Having a rental car in Tuscany gives you freedom and flexibility, and it’s the only way to see some of the Tuscan countryside.
However, before you reserve your Tuscany rental car, read through these important tips that will help you decide if you need one.
And if you do decide to rent a car, the rest of the tips will help make your time driving your rental car in Tuscany fun, memorable, and stress-free.
Why listen to me? I’ve been driving cars (rental cars, our family’s cars, vans with trailers, and more) in Tuscany since 2004. I also help travelers rent cars in Tuscany and explore the Tuscan countryside by car.
Really don’t want to drive? You can visit Tuscany without a car.
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Table of Contents
What to Do and See with a Rental Car in Tuscany
- Visit hilltop villages like Pienza, Montalcino, and Montepulciano
- Stay in an agriturismo
- Photograph sites (like the Vitaleta Chapel, the San Quirico d’Orcia cypress trees, Pitigliano)
- Go wine tasting at Tuscan vineyards (Chianti, Brunello di Montalcino, Super Tuscans)
- Visit hotsprings (like Bagno Vignoni, Saturnia, San Casciano dei Bagni), especially in the winter!
- Explore the Chianti villages
- Visit lesser-known villages like San Donato in Poggio, Collodi, and Cerreto Guidi
- Attend a sagra or shop at a small town’s market
- Lounge at quiet beaches (or stop by luxe Forte dei Marmi and shop at its famous market)
- Follow a sporting event like the Giro d’Italia or head to a soccer match (although often possible by public transport)
- Go shopping at an outlet mall like The Mall or the Prada outlet.
- Head to the Apuan Alps for skiing or hiking
I like to use a search consolidator like DiscoverCars.com or AutoEurope.com.
I recommend checking both a consolidator (DiscoverCars.com or AutoEurope.com) and the individual car rental companies for the best prices and vehicle availability.
Important Tips for Car Rental in Tuscany
1. Don’t Rent a Car if You’re Only Visiting Cities
For example, if you’re planning on exploring Florence and Pisa and then leaving Tuscany by train to head to Rome, you don’t need to rent a car! It’s not necessary (you can easily travel to major Tuscan cities by train) and it’s a pain to park and drive around cities.
Popular cities in Tuscany that you can easily reach by train or bus:
Popular cities and towns in Tuscany that are best reached by car:
- Chianti towns (Radda, Greve, Panzano, Castellina, Gaiole)
- Forte dei Marmi
- San Gimignano (easily reached by bus from some cities, like Florence)
If you don’t want to take a train or bus, you can also hire a private driver (NCC – noleggio con conducente) or take a tour (private or with a group). And, you could always travel around Tuscany by bicycle or on foot!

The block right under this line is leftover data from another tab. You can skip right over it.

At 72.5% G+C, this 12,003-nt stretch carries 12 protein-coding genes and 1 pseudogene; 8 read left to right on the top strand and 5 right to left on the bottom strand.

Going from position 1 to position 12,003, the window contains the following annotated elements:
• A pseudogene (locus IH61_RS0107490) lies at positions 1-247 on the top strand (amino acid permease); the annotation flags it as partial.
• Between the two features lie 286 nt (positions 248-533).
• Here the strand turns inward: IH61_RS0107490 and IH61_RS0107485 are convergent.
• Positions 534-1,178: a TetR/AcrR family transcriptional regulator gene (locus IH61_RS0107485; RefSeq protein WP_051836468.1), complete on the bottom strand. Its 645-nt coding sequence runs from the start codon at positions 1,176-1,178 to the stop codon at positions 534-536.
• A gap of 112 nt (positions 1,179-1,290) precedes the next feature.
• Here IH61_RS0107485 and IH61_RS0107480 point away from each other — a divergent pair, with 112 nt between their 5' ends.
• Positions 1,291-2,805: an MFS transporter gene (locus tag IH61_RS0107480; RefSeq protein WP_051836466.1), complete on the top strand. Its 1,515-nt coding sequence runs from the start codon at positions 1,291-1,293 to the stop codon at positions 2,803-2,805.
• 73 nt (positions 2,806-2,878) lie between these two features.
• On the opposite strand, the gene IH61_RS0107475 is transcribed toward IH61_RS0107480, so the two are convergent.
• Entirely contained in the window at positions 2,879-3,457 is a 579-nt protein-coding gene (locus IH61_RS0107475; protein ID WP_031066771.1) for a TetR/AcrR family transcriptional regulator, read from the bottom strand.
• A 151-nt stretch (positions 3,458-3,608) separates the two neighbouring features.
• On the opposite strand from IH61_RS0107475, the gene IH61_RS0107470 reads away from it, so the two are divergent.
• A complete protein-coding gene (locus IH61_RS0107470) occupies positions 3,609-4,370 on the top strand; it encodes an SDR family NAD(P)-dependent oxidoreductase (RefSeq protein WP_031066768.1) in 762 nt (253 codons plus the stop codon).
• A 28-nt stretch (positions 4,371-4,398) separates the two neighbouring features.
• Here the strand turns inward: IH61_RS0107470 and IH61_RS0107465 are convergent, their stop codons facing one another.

2. Compare Rates and Choose the Best Location
Sometimes the best Tuscany rental location isn’t the most obvious one. For example, if you’re flying into Pisa, you may think that’s the best place to rent your car. It may be, but if you’re planning on exploring Pisa and then heading to Florence before you visit the Tuscany countryside, look into renting in Florence. You can easily take the train from Pisa to Florence, and there are car rental locations in the center of Florence and at the airport.
Another thing to consider – your comfort level driving in Italy. If it’s your first time renting a car and driving in Italy, renting a car in Chiusi is a ‘gentler’ entrance to the Italian driving experience than renting a car from a location in the center of Florence. There’s less traffic and confusion in quiet Chiusi.
3. Consider an Open Jaw Rental
If you’re renting a car in Florence, driving around the Tuscany countryside, then heading back to Florence for your flight out, great. If you’re heading elsewhere after visiting the Tuscan countryside, think about renting ‘open-jaw’ – pick up your car in one location, and drop it off in another. This almost always incurs a one-way fee, but you’ll likely make up for it with gas, tolls, and time savings.
4. Plan Out Your Route
While you may be a ‘fly by the seat of your pants’ traveler, it’s a good idea to plan out your route for your time in Tuscany.
You’ll want to avoid backtracking or going out of your way to reach a destination if it’s not necessary. Why? Driving in Tuscany includes:
- Small, 2-lane roads (1 lane traveling in each direction)
- Winding roads
- Narrow roads
- Tractors and farm equipment
- Dirt roads (strade bianche)